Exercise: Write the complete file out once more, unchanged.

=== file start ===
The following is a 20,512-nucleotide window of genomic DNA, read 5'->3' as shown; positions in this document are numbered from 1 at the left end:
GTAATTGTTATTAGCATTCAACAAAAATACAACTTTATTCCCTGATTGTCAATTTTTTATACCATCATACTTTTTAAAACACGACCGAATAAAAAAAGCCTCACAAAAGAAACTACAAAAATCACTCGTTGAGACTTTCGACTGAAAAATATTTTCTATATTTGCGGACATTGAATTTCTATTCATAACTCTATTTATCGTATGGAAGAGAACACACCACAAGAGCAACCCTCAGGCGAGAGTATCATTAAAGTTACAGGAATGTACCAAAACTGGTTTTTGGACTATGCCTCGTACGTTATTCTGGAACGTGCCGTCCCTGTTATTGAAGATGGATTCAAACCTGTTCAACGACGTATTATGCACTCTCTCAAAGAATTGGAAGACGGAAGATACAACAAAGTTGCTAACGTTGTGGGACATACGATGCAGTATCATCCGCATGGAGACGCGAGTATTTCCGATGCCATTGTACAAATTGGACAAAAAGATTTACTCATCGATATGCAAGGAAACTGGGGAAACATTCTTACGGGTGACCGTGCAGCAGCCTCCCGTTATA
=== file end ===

The following is a 20,512-nucleotide window of genomic DNA, read 5'->3' as shown; positions in this document are numbered from 1 at the left end:
GTAATTGTTATTAGCATTCAACAAAAATACAACTTTATTCCCTGATTGTCAATTTTTTATACCATCATACTTTTTAAAACACGACCGAATAAAAAAAGCCTCACAAAAGAAACTACAAAAATCACTCGTTGAGACTTTCGACTGAAAAATATTTTCTATATTTGCGGACATTGAATTTCTATTCATAACTCTATTTATCGTATGGAAGAGAACACACCACAAGAGCAACCCTCAGGCGAGAGTATCATTAAAGTTACAGGAATGTACCAAAACTGGTTTTTGGACTATGCCTCGTACGTTATTCTGGAACGTGCCGTCCCTGTTATTGAAGATGGATTCAAACCTGTTCAACGACGTATTATGCACTCTCTCAAAGAATTGGAAGACGGAAGATACAACAAAGTTGCTAACGTTGTGGGACATACGATGCAGTATCATCCGCATGGAGACGCGAGTATTTCCGATGCCATTGTACAAATTGGACAAAAAGATTTACTCATCGATATGCAAGGAAACTGGGGAAACATTCTTACGGGTGACCGTGCAGCAGCCTCCCGTTATA